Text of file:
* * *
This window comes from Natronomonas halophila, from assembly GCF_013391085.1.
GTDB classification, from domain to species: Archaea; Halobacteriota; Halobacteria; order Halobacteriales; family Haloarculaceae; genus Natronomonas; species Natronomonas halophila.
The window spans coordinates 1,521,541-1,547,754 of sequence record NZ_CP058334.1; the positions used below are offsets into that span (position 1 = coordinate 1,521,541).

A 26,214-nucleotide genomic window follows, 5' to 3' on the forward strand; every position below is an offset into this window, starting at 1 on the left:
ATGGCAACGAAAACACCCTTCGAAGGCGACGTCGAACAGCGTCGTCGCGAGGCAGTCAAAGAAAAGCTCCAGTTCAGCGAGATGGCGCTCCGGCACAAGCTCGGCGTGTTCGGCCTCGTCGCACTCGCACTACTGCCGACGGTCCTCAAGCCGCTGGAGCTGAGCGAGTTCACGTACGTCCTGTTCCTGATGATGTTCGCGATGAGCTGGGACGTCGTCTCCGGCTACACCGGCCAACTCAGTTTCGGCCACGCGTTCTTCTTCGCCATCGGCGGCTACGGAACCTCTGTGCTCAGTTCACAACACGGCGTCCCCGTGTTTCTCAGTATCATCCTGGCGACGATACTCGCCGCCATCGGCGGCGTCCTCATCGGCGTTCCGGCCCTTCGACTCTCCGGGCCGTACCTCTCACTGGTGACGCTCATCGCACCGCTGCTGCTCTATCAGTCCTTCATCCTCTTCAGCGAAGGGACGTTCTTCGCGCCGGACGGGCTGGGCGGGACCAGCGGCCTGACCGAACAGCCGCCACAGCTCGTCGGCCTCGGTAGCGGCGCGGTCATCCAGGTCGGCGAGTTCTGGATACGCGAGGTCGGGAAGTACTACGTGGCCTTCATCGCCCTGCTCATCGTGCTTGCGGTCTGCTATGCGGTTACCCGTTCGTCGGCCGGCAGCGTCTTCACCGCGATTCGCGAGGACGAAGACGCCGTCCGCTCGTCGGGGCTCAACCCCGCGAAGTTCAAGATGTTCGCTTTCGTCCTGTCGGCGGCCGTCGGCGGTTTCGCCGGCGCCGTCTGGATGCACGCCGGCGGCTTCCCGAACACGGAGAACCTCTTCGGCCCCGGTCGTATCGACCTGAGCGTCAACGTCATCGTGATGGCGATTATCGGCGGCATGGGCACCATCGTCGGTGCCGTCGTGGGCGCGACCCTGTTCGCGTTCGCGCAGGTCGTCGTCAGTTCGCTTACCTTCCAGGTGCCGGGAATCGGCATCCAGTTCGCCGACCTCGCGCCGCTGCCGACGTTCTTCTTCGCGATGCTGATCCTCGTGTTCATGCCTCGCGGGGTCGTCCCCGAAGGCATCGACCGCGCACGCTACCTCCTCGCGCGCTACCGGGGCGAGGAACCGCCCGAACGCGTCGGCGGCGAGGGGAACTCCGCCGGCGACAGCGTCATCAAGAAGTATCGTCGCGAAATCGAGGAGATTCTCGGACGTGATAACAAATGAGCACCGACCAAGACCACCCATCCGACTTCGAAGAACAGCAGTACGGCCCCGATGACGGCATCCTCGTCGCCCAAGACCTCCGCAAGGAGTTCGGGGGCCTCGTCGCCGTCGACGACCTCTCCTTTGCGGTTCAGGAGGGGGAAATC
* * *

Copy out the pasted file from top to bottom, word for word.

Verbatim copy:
This window comes from Natronomonas halophila, from assembly GCF_013391085.1.
GTDB classification, from domain to species: Archaea; Halobacteriota; Halobacteria; order Halobacteriales; family Haloarculaceae; genus Natronomonas; species Natronomonas halophila.
The window spans coordinates 1,521,541-1,547,754 of sequence record NZ_CP058334.1; the positions used below are offsets into that span (position 1 = coordinate 1,521,541).

A 26,214-nucleotide genomic window follows, 5' to 3' on the forward strand; every position below is an offset into this window, starting at 1 on the left:
ATGGCAACGAAAACACCCTTCGAAGGCGACGTCGAACAGCGTCGTCGCGAGGCAGTCAAAGAAAAGCTCCAGTTCAGCGAGATGGCGCTCCGGCACAAGCTCGGCGTGTTCGGCCTCGTCGCACTCGCACTACTGCCGACGGTCCTCAAGCCGCTGGAGCTGAGCGAGTTCACGTACGTCCTGTTCCTGATGATGTTCGCGATGAGCTGGGACGTCGTCTCCGGCTACACCGGCCAACTCAGTTTCGGCCACGCGTTCTTCTTCGCCATCGGCGGCTACGGAACCTCTGTGCTCAGTTCACAACACGGCGTCCCCGTGTTTCTCAGTATCATCCTGGCGACGATACTCGCCGCCATCGGCGGCGTCCTCATCGGCGTTCCGGCCCTTCGACTCTCCGGGCCGTACCTCTCACTGGTGACGCTCATCGCACCGCTGCTGCTCTATCAGTCCTTCATCCTCTTCAGCGAAGGGACGTTCTTCGCGCCGGACGGGCTGGGCGGGACCAGCGGCCTGACCGAACAGCCGCCACAGCTCGTCGGCCTCGGTAGCGGCGCGGTCATCCAGGTCGGCGAGTTCTGGATACGCGAGGTCGGGAAGTACTACGTGGCCTTCATCGCCCTGCTCATCGTGCTTGCGGTCTGCTATGCGGTTACCCGTTCGTCGGCCGGCAGCGTCTTCACCGCGATTCGCGAGGACGAAGACGCCGTCCGCTCGTCGGGGCTCAACCCCGCGAAGTTCAAGATGTTCGCTTTCGTCCTGTCGGCGGCCGTCGGCGGTTTCGCCGGCGCCGTCTGGATGCACGCCGGCGGCTTCCCGAACACGGAGAACCTCTTCGGCCCCGGTCGTATCGACCTGAGCGTCAACGTCATCGTGATGGCGATTATCGGCGGCATGGGCACCATCGTCGGTGCCGTCGTGGGCGCGACCCTGTTCGCGTTCGCGCAGGTCGTCGTCAGTTCGCTTACCTTCCAGGTGCCGGGAATCGGCATCCAGTTCGCCGACCTCGCGCCGCTGCCGACGTTCTTCTTCGCGATGCTGATCCTCGTGTTCATGCCTCGCGGGGTCGTCCCCGAAGGCATCGACCGCGCACGCTACCTCCTCGCGCGCTACCGGGGCGAGGAACCGCCCGAACGCGTCGGCGGCGAGGGGAACTCCGCCGGCGACAGCGTCATCAAGAAGTATCGTCGCGAAATCGAGGAGATTCTCGGACGTGATAACAAATGAGCACCGACCAAGACCACCCATCCGACTTCGAAGAACAGCAGTACGGCCCCGATGACGGCATCCTCGTCGCCCAAGACCTCCGCAAGGAGTTCGGGGGCCTCGTCGCCGTCGACGACCTCTCCTTTGCGGTTCAGGAGGGGGAAATC